I also wonder why you are being told the PhD takes five years? The expectation is increasingly that it's three years with a possible writing up year, max, where I am...

Just wondering also what your current job / background is, and whether you enjoy your work / want a change? If the latter, there are other ways of doing that than a PhD...

JeanneDeMontbaston Tue 30-Jun-15 22:09:13

She's doing it part time, though - I think that's why 5 years.

(But otherwise very much agree with you.)

MaybeDoctor Tue 30-Jun-15 23:09:36

Yes, would be doing it pt.

Have a professional background in education, both as a practitioner and in other contexts.

Have already done an MA with some research methods training plus a dissertation based on empirical research, however I know that is not sufficient in itself to work as a researcher - should I want to do so.

Job is great, but that and home responsibilities take up a lot of time/headspace. I respond well to some kind of institutional contact, tuition or supervision, which is why I thought of doing the MRes modules why I develop my ideas.

I want to continue, but if only I knew the best direction!

P.S. I am not in the first flush of youth, hence time being an issue!

MaybeDoctor Tue 30-Jun-15 23:13:00

Supervisor's comments were in relation to developing a proposal under a tight timescale, not general weakness. My 'transcript' is good and I was encouraged to publish from my MA dissertation, so I think that neither my work nor general ability is the issue.

JeanneDeMontbaston Tue 30-Jun-15 23:15:31

YY, I didn't mean to suggest your work or ability was at issue.

I just don't follow why it'd take a year to get the proposal together.

MaybeDoctor Wed 01-Jul-15 06:45:56

More that I feel that I want to do more reading/thinking etc to come to a topic where I say 'yes, I really, really want to research that'. But to do so in the context of also learning something useful around research skills.

I have not been studying this year and fully intended to work all this out, but work, family, relationship problems have all expanded to fill the space - whereas when I do have some kind of face-to-face contact I am pretty diligent. So therefore the structured route of the EdD appeals.

MaybeDoctor Wed 01-Jul-15 06:47:43

Any views on the routes that I have suggested?

Themoonornot Wed 01-Jul-15 09:18:39

My understanding is that the EdD is much more practice-based and focussed, and has to link to your work? - whereas a PhD can be anything. Have you considered applying for PhDs advertised for specific projects, to carry out other people's work? Much more directed and structured.

I wonder, though: do you want to do a PhD, or have a PhD?

MaybeDoctor Wed 01-Jul-15 14:11:19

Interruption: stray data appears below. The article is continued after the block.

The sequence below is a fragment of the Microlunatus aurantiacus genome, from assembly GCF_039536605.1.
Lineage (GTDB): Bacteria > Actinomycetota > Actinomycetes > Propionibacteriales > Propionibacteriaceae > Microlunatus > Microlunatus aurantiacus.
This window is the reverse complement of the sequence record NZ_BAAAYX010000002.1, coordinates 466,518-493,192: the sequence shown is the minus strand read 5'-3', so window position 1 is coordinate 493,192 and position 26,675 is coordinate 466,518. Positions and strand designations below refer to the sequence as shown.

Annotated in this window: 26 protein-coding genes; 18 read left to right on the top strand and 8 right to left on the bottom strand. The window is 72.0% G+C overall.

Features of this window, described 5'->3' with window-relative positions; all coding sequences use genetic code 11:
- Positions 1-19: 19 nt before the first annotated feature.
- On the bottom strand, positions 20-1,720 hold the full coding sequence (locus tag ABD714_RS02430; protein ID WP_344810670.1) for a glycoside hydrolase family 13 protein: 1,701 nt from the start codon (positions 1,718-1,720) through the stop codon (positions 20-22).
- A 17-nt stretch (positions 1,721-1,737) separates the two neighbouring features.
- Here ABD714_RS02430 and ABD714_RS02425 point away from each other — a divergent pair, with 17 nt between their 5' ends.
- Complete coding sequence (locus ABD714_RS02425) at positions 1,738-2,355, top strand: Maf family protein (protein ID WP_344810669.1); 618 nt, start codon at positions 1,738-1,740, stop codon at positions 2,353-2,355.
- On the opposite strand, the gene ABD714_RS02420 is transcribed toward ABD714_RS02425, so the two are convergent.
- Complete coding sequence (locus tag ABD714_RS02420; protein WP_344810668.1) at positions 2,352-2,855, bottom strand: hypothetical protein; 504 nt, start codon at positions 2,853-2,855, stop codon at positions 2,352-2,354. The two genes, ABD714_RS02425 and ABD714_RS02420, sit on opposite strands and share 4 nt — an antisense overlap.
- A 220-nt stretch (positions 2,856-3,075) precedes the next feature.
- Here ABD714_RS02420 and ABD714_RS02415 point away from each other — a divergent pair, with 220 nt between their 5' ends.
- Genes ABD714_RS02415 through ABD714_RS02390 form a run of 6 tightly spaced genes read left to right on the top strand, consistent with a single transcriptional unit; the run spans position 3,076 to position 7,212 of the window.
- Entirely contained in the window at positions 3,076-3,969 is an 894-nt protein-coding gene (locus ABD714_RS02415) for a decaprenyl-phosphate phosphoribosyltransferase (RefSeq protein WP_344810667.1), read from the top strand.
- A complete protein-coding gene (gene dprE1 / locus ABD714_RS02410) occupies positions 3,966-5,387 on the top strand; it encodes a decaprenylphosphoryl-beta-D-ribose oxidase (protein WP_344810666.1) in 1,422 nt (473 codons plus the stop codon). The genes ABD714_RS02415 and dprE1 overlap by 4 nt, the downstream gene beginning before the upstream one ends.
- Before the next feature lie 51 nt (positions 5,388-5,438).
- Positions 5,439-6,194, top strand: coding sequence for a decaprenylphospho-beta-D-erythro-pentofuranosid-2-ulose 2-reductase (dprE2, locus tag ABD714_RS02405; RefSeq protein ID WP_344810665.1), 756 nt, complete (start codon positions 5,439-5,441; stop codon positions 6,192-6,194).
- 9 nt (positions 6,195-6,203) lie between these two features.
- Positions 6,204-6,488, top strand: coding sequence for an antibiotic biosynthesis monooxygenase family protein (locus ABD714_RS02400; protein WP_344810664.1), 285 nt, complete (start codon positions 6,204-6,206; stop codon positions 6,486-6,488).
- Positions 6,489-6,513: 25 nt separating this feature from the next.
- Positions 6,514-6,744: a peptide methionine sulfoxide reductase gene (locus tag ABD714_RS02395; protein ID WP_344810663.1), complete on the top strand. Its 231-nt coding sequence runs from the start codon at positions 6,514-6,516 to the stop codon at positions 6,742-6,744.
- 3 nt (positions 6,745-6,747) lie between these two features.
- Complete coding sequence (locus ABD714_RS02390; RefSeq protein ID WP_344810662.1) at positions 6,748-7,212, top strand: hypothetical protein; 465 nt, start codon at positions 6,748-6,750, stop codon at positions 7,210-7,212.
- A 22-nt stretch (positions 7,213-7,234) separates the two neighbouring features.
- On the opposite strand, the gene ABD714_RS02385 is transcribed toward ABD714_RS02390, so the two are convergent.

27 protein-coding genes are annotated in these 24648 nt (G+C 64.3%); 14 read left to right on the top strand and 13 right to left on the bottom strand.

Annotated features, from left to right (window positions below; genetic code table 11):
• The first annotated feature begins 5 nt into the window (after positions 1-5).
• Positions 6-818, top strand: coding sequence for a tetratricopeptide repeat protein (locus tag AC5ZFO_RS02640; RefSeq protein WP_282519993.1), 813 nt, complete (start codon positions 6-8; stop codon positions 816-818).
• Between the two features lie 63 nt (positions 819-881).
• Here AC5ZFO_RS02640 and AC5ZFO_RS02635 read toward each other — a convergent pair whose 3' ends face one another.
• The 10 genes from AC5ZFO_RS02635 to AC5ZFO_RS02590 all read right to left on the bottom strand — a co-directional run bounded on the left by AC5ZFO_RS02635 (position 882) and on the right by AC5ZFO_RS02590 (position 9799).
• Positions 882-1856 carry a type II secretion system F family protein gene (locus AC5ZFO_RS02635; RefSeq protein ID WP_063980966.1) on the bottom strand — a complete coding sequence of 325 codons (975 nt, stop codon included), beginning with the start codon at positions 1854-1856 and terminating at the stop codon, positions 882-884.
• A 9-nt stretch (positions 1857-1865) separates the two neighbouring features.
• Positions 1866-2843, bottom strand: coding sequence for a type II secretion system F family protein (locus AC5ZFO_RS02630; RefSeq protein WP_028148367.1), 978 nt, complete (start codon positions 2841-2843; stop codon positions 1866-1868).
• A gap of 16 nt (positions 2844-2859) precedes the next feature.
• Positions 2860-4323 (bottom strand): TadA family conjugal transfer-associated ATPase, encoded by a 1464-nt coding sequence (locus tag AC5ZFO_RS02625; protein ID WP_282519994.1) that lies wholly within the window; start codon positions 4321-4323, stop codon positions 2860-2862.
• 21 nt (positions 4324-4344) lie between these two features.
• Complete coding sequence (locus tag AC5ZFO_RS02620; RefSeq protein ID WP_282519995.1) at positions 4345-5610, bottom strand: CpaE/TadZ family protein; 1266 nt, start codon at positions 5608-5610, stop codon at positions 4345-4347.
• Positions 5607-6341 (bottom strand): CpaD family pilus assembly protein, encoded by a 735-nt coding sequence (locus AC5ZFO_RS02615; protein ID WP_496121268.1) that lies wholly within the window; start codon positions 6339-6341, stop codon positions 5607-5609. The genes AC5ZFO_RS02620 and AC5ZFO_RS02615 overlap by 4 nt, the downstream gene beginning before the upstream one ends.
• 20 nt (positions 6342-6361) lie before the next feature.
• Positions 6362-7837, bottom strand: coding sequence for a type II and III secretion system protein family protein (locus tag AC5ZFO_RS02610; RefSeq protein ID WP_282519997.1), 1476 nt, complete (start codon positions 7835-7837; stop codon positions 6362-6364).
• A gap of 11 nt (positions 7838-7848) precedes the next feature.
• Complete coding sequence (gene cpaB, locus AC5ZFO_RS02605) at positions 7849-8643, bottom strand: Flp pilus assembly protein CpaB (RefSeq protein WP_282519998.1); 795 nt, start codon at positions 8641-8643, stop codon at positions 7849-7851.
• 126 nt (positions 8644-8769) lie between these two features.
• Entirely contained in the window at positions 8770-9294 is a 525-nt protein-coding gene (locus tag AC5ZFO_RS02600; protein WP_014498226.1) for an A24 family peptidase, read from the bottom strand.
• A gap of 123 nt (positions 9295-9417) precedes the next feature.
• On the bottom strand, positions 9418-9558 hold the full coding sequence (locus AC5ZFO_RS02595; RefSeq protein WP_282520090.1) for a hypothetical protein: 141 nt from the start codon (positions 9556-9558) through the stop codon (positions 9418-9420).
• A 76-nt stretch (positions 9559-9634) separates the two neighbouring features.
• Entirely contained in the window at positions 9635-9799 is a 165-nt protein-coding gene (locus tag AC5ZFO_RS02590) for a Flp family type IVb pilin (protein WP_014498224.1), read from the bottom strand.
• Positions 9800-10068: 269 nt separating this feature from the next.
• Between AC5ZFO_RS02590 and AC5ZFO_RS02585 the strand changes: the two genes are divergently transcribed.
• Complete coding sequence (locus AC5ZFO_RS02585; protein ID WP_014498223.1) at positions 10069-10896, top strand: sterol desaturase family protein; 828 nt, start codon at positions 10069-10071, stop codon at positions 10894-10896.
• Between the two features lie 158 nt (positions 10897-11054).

I do look out for those, but they are not very common in my field and the ones that have come up have been not quite right for me or geographically remote.

MaybeDoctor Wed 01-Jul-15 14:18:09

Do or have?

Well, it's a bit of both! I don't think my precise motivation is hugely important as long as I get it done - it is not like getting ordained!

I am fully aware from reading Postgrad Forum and other sites that there are people out there doing PhDs who, from what they write online, appear to be less literate, less motivated and less organised than I am - so I definitely think I am capable of it.

lljkk Sun 05-Jul-15 15:09:03

"because I feel that I haven't quite hit on the right topic."

then don't proceed, yet. The right topic is crucial, it's a nightmare to try to change or juggle directions about what your research question is. You'll have enough battles with finding that the specific research methods might need juggling.

What is the PhD going to achieve for you, long term?

MaybeDoctor Wed 08-Jul-15 09:22:44

Will keep thinking.
Thanks for all contributions.

Whichplace Fri 10-Jul-15 19:27:35

I'm currently doing an EdD (about to go into year 3 of 5). One thing I would say is that it is very different from a convential PhD so,with the greatest of respect a lot of the advice you've received already isn't actually relevant.

I'm really enjoying it, it's a lot of hard work and difficult to fit around work (plus I've just had ds1 so that adds an extra challenge!). I've also,done a complete change of topic and supervisor at the beginning of year 2 so I wouldn't worry about not being completely fixed on a research question just yet. The one piece of advice would be to make sure it is very closely related to your professional work as otherwise it does become really hard to fit in. By doing this an awful lot of your reading and data gathering can fit into what you would be doing anyway at work, just obviously a lot more focused!

Again don't worry too much about having a specific career goal in mind. I'm seeing this as a way of developing my professional knowledge and skills and becoming an 'expert' in my area. Hopefully this will open some interesting doors, but if not I'm perfectly happy to just carry on teaching and being damn good at what I do!